Now, there were some obvious issues in that passage, which brings us to the topic of fingerings. Let's just go to the biggest issue, Bar 18. Those grace notes present a huge issue for me, because I don't want to play a big open A, [music] and yet, if I try to play a fourth finger [music], then those grace notes are horrible. So the logical solution is to be in third position right there. And, incidentally, I like to just shift right up on that A so you're going to shift to a second finger right there. So the two eighth notes before, come on a Down, Up and then [music]. So can we start the two eighth notes before Bar 18? [music] Shift, Up, Up Down. Let's try that. Ready? Go [music]. Okay. So that's one of the fingerings that I would use and that's why, because open A is ugly and because those grace notes make it impossible to use a fourth finger. Not impossible, but very awkward. Okay?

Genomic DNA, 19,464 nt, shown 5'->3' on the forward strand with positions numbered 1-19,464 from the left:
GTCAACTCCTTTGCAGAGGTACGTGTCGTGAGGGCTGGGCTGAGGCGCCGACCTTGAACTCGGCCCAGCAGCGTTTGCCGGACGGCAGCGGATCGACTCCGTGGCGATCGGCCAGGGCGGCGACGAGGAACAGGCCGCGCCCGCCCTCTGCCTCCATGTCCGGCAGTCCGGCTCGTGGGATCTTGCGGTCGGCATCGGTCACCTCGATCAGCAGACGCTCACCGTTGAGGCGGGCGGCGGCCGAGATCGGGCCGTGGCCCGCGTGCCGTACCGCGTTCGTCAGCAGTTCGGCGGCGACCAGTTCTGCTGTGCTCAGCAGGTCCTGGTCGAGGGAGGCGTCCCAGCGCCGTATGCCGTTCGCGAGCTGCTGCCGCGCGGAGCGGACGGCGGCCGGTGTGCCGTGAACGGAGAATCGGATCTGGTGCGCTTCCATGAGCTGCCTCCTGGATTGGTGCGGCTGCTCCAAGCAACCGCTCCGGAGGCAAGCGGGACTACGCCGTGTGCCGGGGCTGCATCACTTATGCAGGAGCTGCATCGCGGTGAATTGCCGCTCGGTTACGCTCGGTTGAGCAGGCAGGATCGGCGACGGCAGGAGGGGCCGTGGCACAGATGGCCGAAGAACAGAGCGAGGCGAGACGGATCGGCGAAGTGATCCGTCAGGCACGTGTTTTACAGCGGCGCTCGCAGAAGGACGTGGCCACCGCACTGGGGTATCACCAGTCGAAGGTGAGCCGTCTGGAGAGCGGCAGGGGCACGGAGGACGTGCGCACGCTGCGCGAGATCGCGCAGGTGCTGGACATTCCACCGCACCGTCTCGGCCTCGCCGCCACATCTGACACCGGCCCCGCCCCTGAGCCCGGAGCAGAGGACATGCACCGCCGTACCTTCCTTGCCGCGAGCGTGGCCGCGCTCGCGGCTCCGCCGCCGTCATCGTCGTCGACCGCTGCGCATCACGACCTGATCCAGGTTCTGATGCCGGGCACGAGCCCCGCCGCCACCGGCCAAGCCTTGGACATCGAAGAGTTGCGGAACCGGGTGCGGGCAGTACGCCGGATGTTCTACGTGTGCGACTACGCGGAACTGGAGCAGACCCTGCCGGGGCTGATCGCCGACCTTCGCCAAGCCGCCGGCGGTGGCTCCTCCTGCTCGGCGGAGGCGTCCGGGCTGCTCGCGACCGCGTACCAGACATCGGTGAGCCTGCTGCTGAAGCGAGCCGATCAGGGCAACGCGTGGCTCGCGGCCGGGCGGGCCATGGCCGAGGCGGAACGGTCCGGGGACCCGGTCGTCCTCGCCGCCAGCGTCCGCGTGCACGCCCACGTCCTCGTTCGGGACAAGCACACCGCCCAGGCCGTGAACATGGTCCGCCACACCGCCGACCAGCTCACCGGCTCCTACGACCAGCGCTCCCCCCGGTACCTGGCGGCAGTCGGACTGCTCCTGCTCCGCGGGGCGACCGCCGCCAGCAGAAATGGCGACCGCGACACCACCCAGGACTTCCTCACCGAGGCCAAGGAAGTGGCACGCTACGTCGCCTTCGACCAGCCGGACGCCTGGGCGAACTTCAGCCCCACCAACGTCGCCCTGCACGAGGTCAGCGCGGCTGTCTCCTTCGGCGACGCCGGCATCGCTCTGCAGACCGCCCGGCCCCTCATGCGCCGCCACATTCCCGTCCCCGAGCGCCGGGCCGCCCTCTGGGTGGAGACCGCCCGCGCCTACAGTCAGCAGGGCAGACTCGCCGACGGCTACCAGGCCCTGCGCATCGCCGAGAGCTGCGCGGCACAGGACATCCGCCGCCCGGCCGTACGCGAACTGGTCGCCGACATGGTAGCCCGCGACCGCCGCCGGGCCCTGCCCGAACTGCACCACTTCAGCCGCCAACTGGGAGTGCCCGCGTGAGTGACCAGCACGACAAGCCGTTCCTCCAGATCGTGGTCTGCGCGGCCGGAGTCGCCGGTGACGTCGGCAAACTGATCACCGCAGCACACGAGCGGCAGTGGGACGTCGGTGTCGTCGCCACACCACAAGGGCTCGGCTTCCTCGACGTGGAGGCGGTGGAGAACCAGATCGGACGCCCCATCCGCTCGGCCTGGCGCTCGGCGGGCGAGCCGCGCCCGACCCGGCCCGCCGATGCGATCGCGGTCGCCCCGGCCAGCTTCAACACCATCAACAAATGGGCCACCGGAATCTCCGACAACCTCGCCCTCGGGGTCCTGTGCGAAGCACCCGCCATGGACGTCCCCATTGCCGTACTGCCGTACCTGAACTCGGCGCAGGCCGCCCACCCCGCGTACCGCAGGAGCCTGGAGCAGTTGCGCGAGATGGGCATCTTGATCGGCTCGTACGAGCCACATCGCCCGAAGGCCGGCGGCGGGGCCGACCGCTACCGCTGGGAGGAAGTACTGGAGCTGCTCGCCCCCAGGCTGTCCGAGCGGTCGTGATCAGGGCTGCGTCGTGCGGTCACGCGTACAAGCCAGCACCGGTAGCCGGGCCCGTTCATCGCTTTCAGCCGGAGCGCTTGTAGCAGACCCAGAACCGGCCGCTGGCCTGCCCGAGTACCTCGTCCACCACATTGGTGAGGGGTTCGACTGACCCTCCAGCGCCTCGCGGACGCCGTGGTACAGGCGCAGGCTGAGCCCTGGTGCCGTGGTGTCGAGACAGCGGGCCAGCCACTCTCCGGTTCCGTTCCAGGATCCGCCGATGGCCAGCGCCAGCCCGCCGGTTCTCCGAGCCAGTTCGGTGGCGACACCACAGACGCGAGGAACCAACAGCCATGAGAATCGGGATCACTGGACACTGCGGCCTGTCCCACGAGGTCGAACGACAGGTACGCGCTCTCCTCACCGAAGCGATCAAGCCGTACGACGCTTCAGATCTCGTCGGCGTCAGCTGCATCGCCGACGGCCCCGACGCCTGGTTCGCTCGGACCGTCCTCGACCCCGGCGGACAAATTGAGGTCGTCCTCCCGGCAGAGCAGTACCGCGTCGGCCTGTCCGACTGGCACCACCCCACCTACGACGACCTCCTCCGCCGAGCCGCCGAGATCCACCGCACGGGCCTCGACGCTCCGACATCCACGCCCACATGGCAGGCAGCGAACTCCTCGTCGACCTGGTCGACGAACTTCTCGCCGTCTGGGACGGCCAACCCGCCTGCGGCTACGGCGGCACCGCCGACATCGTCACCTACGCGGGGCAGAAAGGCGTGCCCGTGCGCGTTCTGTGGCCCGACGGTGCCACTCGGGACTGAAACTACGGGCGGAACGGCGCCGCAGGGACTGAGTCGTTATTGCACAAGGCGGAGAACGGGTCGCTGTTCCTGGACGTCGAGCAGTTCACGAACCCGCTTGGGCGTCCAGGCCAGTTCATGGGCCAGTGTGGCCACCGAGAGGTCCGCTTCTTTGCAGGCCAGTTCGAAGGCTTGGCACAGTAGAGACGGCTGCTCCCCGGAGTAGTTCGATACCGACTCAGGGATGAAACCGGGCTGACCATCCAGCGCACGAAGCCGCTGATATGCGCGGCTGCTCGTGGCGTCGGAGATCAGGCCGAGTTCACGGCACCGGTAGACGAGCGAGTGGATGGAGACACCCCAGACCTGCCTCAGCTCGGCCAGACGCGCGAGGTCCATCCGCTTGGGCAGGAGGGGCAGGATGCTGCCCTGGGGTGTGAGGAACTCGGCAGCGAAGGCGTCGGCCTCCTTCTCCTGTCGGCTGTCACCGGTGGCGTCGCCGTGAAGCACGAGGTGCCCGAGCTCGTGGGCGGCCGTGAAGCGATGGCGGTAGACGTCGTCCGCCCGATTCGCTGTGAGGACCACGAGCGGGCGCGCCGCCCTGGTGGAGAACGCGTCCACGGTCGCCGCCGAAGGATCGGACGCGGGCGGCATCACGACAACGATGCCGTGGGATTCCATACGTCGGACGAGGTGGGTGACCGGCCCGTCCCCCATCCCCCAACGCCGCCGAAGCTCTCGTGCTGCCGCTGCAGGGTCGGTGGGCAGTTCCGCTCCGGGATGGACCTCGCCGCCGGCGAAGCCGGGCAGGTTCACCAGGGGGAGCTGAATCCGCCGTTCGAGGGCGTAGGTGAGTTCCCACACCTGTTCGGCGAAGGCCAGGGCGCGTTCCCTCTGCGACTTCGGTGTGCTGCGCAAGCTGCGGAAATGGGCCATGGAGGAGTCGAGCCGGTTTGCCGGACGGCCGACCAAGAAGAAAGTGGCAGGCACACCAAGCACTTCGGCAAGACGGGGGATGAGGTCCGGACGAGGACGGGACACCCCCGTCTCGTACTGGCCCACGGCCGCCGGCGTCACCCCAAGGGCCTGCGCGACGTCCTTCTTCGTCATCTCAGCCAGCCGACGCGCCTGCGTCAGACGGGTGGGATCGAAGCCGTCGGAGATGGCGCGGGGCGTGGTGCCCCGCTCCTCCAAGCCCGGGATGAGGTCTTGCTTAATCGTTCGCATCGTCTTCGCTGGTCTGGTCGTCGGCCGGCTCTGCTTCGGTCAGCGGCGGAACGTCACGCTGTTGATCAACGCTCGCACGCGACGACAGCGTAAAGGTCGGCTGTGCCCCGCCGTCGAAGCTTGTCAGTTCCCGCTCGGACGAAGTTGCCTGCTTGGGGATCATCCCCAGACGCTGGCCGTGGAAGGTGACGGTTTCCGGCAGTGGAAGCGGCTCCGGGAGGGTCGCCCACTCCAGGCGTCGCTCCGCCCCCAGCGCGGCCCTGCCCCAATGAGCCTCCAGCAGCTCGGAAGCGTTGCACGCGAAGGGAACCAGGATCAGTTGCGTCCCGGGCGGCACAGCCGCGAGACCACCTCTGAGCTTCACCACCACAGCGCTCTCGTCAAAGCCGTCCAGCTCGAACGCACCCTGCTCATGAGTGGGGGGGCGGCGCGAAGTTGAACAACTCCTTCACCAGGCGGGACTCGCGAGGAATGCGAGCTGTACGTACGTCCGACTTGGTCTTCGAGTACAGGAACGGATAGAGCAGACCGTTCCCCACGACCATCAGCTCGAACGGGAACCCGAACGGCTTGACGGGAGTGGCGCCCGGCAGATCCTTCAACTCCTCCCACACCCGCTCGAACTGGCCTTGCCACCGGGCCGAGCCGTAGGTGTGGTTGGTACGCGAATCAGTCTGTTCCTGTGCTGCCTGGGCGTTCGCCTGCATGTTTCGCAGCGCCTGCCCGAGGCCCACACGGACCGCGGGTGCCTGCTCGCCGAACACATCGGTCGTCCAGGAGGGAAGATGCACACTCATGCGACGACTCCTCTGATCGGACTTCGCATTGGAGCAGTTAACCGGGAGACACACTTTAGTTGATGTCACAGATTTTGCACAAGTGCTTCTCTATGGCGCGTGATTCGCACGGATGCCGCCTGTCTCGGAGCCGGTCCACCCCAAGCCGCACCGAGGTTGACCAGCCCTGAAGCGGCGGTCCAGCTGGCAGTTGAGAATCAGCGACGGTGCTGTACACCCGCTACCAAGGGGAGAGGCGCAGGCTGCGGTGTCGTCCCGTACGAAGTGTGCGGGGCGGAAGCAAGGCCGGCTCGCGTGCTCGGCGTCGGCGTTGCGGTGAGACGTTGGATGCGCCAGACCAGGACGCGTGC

I would start the beginning in third position, because I want my warmest, most covered sound that I can possibly muster for the opening of this Lullaby. And first position A string isn't my most beautiful sound. So I want to be up in third position on my D string. So if you know third position or if you're working on it, this is a really good place to consider using it. So [music]. You have to have an awesome fourth finger right there on that C Sharp. It takes a little work, plus you want vibrato on that for sure. You don't want to neglect that note. That's one of my favorite tug notes, remember [music]? All right, so that passage, that whole thing would be in third position and then I would shift down for the F Sharp in Bar 6. So after my tug note [music], I shift down right here, [music] and then I'm good. First position is fine.